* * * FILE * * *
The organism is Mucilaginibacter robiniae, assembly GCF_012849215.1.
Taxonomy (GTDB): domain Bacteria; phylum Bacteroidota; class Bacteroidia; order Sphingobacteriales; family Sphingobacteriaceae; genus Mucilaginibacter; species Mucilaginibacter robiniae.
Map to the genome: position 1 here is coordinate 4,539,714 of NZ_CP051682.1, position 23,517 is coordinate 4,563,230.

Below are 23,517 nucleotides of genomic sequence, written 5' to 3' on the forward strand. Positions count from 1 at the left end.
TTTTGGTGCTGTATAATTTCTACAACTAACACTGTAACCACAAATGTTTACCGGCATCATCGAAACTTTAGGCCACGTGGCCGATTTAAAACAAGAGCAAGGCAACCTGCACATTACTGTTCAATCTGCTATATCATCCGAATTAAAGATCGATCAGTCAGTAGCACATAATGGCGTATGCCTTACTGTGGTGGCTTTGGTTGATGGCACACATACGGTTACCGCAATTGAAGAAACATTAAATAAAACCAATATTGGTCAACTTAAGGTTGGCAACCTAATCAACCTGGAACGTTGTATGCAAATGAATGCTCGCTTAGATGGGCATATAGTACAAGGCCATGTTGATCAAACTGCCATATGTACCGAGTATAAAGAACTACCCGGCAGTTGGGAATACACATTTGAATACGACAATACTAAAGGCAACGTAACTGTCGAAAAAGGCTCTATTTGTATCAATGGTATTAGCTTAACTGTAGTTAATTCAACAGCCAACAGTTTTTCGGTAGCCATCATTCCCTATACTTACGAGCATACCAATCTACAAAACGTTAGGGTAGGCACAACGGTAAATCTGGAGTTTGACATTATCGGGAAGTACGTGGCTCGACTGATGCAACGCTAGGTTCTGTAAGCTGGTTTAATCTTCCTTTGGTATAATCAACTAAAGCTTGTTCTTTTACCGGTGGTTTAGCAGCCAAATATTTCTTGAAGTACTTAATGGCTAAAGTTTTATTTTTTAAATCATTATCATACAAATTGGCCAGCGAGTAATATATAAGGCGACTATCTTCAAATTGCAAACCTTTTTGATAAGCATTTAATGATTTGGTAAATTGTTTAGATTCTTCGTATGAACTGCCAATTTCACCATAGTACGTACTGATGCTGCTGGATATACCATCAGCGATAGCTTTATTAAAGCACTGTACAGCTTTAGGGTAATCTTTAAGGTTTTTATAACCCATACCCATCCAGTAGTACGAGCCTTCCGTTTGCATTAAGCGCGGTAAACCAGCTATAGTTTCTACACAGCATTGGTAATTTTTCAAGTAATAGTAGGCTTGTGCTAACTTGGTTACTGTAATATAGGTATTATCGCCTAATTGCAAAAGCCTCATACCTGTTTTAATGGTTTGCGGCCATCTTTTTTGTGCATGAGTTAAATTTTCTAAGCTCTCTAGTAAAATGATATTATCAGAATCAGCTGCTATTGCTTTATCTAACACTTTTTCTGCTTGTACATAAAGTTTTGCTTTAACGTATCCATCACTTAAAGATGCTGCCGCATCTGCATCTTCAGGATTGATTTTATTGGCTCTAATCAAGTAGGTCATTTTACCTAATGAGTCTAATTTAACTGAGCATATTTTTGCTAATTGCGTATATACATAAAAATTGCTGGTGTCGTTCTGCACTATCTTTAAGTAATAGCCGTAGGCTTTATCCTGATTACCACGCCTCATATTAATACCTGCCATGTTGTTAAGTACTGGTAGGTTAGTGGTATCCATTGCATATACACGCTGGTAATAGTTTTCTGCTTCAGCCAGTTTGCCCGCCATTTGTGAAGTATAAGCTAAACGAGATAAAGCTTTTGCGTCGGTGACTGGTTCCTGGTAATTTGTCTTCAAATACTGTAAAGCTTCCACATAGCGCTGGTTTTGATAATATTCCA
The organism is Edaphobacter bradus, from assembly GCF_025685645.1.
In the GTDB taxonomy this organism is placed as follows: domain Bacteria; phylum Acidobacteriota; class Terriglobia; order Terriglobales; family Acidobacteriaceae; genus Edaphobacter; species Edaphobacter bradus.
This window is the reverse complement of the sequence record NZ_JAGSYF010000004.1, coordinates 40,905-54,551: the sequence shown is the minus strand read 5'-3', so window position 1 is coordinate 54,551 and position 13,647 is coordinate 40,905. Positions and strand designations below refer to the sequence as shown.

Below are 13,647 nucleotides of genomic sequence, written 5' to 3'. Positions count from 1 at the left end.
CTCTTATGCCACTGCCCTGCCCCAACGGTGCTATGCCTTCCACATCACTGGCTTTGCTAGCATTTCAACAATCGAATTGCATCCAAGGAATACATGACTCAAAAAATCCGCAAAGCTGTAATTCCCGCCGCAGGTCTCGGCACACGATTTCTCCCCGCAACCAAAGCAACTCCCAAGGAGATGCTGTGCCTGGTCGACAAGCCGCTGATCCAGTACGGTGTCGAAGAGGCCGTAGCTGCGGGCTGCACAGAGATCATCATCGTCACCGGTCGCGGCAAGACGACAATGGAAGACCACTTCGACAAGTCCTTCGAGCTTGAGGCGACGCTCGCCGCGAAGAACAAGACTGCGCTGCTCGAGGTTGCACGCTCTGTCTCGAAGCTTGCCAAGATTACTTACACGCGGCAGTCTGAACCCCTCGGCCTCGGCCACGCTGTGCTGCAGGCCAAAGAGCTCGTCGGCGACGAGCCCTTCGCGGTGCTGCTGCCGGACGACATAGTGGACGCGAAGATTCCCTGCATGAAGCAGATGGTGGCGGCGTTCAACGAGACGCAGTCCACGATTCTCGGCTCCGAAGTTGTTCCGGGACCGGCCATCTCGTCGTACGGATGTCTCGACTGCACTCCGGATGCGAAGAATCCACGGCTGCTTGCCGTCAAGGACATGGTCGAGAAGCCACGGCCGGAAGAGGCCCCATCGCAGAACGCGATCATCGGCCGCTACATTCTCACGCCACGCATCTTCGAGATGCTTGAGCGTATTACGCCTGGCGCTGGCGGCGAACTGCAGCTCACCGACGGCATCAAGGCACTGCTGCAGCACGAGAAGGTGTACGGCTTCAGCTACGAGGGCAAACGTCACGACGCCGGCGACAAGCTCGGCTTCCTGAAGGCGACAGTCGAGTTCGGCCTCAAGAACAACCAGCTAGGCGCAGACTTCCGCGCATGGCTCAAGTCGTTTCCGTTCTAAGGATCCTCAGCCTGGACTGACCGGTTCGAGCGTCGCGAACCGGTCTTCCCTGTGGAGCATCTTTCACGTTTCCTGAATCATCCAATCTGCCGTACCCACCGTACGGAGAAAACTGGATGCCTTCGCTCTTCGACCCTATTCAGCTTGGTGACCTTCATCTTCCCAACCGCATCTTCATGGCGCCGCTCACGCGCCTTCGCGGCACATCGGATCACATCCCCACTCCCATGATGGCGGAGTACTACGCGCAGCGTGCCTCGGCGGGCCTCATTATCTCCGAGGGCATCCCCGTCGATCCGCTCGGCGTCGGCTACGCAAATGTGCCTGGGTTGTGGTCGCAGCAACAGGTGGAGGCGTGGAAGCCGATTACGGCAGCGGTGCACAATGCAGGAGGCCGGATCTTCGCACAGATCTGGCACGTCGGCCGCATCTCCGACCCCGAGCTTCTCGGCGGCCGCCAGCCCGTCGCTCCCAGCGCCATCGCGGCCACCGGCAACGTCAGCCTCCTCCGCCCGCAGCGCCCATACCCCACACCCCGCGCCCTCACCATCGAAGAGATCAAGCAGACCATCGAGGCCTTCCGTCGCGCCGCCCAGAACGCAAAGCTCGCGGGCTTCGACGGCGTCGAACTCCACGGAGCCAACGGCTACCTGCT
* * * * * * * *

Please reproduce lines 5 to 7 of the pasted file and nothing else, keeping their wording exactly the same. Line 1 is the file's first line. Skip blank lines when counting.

TTTTGGTGCTGTATAATTTCTACAACTAACACTGTAACCACAAATGTTTACCGGCATCATCGAAACTTTAGGCCACGTGGCCGATTTAAAACAAGAGCAAGGCAACCTGCACATTACTGTTCAATCTGCTATATCATCCGAATTAAAGATCGATCAGTCAGTAGCACATAATGGCGTATGCCTTACTGTGGTGGCTTTGGTTGATGGCACACATACGGTTACCGCAATTGAAGAAACATTAAATAAAACCAATATTGGTCAACTTAAGGTTGGCAACCTAATCAACCTGGAACGTTGTATGCAAATGAATGCTCGCTTAGATGGGCATATAGTACAAGGCCATGTTGATCAAACTGCCATATGTACCGAGTATAAAGAACTACCCGGCAGTTGGGAATACACATTTGAATACGACAATACTAAAGGCAACGTAACTGTCGAAAAAGGCTCTATTTGTATCAATGGTATTAGCTTAACTGTAGTTAATTCAACAGCCAACAGTTTTTCGGTAGCCATCATTCCCTATACTTACGAGCATACCAATCTACAAAACGTTAGGGTAGGCACAACGGTAAATCTGGAGTTTGACATTATCGGGAAGTACGTGGCTCGACTGATGCAACGCTAGGTTCTGTAAGCTGGTTTAATCTTCCTTTGGTATAATCAACTAAAGCTTGTTCTTTTACCGGTGGTTTAGCAGCCAAATATTTCTTGAAGTACTTAATGGCTAAAGTTTTATTTTTTAAATCATTATCATACAAATTGGCCAGCGAGTAATATATAAGGCGACTATCTTCAAATTGCAAACCTTTTTGATAAGCATTTAATGATTTGGTAAATTGTTTAGATTCTTCGTATGAACTGCCAATTTCACCATAGTACGTACTGATGCTGCTGGATATACCATCAGCGATAGCTTTATTAAAGCACTGTACAGCTTTAGGGTAATCTTTAAGGTTTTTATAACCCATACCCATCCAGTAGTACGAGCCTTCCGTTTGCATTAAGCGCGGTAAACCAGCTATAGTTTCTACACAGCATTGGTAATTTTTCAAGTAATAGTAGGCTTGTGCTAACTTGGTTACTGTAATATAGGTATTATCGCCTAATTGCAAAAGCCTCATACCTGTTTTAATGGTTTGCGGCCATCTTTTTTGTGCATGAGTTAAATTTTCTAAGCTCTCTAGTAAAATGATATTATCAGAATCAGCTGCTATTGCTTTATCTAACACTTTTTCTGCTTGTACATAAAGTTTTGCTTTAACGTATCCATCACTTAAAGATGCTGCCGCATCTGCATCTTCAGGATTGATTTTATTGGCTCTAATCAAGTAGGTCATTTTACCTAATGAGTCTAATTTAACTGAGCATATTTTTGCTAATTGCGTATATACATAAAAATTGCTGGTGTCGTTCTGCACTATCTTTAAGTAATAGCCGTAGGCTTTATCCTGATTACCACGCCTCATATTAATACCTGCCATGTTGTTAAGTACTGGTAGGTTAGTGGTATCCATTGCATATACACGCTGGTAATAGTTTTCTGCTTCAGCCAGTTTGCCCGCCATTTGTGAAGTATAAGCTAAACGAGATAAAGCTTTTGCGTCGGTGACTGGTTCCTGGTAATTTGTCTTCAAATACTGTAAAGCTTCCACATAGCGCTGGTTTTGATAATATTCCA
The organism is Edaphobacter bradus, from assembly GCF_025685645.1.
In the GTDB taxonomy this organism is placed as follows: domain Bacteria; phylum Acidobacteriota; class Terriglobia; order Terriglobales; family Acidobacteriaceae; genus Edaphobacter; species Edaphobacter bradus.